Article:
There's something particularly tragic whenever a child dies, no matter how the child dies. A bombing in Syria. A flood in Peru. A famine in the Sudan. A shooting in Connecticut. It's entirely appropriate that these deaths unsettle us.
In times like these, I draw some small measure of comfort from the passage in Luke 18 where Jesus welcomes the children. The disciples try to keep the children away, telling their parents not to bother the Teacher. But Jesus welcomes the children, interacts with them, makes time for them.
Our world has ways of rejecting children. We see the ultimate rejection of children when we're faced with the tragic death of a child. The world darkened by evil rejects children.
And yet, this rejection is not the final word. Into a world that rejects children (with bullets at times), God came as a child. God of all gods, a man among men. He accepted childhood for himself, endured rejection, so that he could welcome children. And this God challenges us as individuals and as a society to receive children.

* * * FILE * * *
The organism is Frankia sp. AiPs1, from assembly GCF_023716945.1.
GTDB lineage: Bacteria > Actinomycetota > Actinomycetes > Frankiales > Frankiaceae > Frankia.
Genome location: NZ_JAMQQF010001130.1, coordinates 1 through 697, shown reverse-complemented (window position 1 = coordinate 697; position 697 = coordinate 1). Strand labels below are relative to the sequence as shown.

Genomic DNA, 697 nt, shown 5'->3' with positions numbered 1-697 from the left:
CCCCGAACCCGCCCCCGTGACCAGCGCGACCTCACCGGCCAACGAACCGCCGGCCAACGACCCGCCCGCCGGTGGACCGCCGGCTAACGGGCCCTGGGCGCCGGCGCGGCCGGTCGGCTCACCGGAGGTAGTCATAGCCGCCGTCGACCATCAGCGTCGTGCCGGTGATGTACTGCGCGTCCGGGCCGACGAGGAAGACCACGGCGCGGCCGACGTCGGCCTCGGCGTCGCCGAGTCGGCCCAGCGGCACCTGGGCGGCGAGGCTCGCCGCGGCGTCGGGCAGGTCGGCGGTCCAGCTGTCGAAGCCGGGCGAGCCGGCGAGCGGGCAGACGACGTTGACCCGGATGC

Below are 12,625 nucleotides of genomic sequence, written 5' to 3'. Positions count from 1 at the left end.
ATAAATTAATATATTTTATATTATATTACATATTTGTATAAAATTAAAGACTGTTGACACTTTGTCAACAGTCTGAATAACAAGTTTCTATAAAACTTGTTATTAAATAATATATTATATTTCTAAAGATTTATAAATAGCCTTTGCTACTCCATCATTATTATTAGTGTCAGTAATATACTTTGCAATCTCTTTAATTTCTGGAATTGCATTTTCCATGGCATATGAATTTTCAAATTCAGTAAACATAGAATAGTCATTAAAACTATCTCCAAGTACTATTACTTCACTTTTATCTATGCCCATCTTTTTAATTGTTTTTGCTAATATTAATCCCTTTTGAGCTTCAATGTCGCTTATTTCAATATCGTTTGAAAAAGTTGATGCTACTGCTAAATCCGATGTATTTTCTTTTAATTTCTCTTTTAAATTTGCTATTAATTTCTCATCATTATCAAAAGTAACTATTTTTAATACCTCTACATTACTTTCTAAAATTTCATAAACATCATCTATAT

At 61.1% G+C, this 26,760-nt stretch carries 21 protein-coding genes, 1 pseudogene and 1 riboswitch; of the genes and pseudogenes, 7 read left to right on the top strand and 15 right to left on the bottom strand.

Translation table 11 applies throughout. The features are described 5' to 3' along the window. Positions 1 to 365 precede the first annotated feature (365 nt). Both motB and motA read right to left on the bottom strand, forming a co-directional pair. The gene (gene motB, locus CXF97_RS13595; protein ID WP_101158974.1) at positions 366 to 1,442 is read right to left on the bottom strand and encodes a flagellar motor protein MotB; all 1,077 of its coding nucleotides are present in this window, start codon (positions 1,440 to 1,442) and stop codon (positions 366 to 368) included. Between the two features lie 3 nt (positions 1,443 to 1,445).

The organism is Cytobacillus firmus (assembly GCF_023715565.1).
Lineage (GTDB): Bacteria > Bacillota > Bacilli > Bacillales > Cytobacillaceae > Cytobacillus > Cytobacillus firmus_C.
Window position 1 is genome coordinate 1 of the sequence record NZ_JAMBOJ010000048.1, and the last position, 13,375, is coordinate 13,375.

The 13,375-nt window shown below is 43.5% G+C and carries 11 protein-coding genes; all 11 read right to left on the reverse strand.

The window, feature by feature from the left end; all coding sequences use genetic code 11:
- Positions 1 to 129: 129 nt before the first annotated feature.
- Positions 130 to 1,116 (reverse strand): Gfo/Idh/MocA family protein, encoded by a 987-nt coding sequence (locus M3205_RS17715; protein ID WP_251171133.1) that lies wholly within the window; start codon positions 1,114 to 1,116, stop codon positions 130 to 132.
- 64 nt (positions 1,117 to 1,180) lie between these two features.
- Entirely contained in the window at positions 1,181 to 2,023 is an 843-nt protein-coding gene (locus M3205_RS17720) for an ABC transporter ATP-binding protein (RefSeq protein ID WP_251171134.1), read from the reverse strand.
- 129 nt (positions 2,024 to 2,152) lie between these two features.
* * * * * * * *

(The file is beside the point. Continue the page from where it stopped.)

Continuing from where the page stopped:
But know this: when we refuse to receive children, we do not get the last say.
God is always ready to receive children. The children who died under the world's rejection today also, on this same day, experienced the welcome of the Lord.
So, we grieve and mourn but also hope. Perhaps the God who received these children will also one day welcome us. Perhaps the power that overcame the world's rejection will one day affect the world's transformation. Perhaps the tears that fill our eyes will one day be wiped away.
But, until that day, let us always be ready to receive children. And let us encourage others to go and do likewise. And, in so doing, perhaps we will encounter the God who became a Christmas child.